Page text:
To prevent this from happening, states under federal guidelines, now allow for the protection of some assets needed to sustain the community spouse.† This limit is currently one-half of all assets owned individually or by both persons.† All assets in this category are referred to as exempt assets and are not factored into the limitations set for eligibility criteria.† These exempt assets include one car, the principle residence, personal items, and a burial fund of $1,500 and may be adjusted each year.
How much is a community spouse allowed to keep?† The spouse is allowed to keep a basic monthly allowable income of up to 150 percent, plus a basic shelter allowance as long as both are within the limits of the inflation-adjusted cap.† This amount was $2,232 per month in the year 2002.† This is based on the poverty level established by the federal government for two people.†††††
There are essentially two ways to meet the standards of Medicaid and qualify for nursing home entitlements. (1) You must legally structure your assets or transfer them to other people such as family, or others. Or (2) You must spend down your financial and physical assets with exception of those assets legally exempted according to the rules of your state.
When you apply for Medicaid, states are required to determine if you have otherwise sold, transferred, or liquidated any of your assets in the past 36 months from the date of application.† If they find discrepancies, they may delay your eligibility and you may be delayed nursing home care.
Should you decide to transfer your assets into an irrevocable trust as a means of asset protection, it is advised that you seek the legal advice of an estate attorney or a financial advisor.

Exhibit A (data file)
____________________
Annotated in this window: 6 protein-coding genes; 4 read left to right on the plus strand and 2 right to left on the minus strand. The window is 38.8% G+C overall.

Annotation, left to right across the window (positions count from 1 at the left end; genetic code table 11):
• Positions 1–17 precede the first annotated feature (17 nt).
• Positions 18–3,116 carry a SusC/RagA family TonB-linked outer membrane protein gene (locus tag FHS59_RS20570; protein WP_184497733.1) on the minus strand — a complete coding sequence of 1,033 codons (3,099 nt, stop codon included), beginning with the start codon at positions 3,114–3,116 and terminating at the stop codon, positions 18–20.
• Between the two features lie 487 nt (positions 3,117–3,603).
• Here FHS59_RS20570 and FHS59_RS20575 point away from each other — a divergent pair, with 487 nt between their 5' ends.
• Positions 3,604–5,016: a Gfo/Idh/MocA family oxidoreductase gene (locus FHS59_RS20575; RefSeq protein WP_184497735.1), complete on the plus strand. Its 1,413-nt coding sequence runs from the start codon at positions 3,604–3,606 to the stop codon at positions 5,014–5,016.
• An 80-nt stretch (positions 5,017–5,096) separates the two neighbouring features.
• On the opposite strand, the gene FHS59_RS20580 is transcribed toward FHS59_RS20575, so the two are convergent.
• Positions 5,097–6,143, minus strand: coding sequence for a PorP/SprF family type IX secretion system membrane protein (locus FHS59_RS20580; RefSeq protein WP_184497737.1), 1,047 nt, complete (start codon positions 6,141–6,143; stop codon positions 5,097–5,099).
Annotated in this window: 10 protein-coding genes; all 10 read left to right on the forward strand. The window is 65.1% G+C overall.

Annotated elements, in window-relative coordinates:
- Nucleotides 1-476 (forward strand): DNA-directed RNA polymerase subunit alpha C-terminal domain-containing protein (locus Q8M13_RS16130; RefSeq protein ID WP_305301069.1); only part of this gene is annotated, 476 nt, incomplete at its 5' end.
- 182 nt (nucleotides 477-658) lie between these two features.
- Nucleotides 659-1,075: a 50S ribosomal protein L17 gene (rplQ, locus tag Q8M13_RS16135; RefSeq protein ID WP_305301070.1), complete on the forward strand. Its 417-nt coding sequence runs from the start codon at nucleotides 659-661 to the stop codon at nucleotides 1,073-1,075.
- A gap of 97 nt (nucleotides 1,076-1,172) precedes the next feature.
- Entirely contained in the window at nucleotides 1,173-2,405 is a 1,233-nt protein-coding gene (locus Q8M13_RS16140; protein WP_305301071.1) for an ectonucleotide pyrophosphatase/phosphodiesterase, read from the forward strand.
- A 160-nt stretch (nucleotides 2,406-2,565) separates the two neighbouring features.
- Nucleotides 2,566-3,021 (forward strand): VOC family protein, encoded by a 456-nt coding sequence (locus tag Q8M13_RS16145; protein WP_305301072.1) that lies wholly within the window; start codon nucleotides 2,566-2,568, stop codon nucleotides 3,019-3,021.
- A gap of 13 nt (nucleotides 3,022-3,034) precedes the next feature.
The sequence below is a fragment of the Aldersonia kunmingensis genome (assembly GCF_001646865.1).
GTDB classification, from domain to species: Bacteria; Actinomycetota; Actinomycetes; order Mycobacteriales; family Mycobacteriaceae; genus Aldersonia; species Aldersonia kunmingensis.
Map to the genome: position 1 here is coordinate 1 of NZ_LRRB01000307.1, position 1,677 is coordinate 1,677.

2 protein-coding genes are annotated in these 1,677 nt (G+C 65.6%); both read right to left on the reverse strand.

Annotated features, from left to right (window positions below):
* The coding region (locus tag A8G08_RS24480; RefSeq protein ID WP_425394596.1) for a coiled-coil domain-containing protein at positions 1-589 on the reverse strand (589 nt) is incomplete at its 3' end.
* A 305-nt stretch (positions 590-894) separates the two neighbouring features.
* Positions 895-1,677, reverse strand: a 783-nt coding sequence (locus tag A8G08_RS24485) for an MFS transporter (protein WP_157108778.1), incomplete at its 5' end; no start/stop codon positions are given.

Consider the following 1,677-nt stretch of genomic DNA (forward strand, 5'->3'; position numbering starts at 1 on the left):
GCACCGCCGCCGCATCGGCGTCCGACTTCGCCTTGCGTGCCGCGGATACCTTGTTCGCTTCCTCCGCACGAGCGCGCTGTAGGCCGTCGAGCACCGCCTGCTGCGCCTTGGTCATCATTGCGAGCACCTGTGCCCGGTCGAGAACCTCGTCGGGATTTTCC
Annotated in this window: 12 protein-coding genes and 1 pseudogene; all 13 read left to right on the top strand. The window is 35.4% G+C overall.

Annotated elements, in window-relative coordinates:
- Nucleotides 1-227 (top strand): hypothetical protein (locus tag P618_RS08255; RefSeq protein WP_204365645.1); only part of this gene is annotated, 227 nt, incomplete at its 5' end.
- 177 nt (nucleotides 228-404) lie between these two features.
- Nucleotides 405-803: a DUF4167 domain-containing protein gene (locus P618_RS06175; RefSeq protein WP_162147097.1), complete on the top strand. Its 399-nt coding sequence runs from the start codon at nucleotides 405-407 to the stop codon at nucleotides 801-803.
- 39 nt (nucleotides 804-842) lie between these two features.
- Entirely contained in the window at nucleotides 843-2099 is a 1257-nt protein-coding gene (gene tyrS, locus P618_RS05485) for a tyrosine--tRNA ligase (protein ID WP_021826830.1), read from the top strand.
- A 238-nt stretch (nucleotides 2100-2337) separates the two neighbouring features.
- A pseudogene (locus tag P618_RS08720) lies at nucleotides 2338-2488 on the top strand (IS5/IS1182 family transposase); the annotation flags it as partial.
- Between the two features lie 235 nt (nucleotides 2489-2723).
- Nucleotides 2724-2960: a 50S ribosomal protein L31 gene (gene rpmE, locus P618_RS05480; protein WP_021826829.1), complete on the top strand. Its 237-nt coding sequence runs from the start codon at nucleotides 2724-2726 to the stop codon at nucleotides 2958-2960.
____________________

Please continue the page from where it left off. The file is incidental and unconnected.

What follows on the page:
Once you are officially on Medicaid, all income is then turn over to Medicaid except:
∑ A small personal allowance.
∑ A dependent allowance.
∑ Home maintenance allowance if you plan to return.† And,
∑ Allowance for Medicare and other insurance premiums needed to help pay for health services not covered under the Medicaid plan.
To apply for Medicaid, you will have to submit an application to you local department of social services or public assistance office.† Once you have submitted an application, you will then be scheduled for a personal interview to discuss your eligibility.† You or your legal guardian should attend this interview.† At Iron County Nursing Home we have a person whose responsibility is to assist families with this and other application processes.
When you call to make your appointment be sure to ask what you will need to bring along, i.e., support documentation, such as birth certificate, Social security card, naturalization or immigration documents, verification of income to include, Social Security, pensions, interest and stock dividends, bank account statements and credit union statements for the past 36 months, savings bonds, stock accounts, life insurance, health insurance, certificates of deposit, and any receipts from the sale of a home or other assets.† If these are not available the day of the interview, they may be provided later.† The application process cannot go longer than 90 days.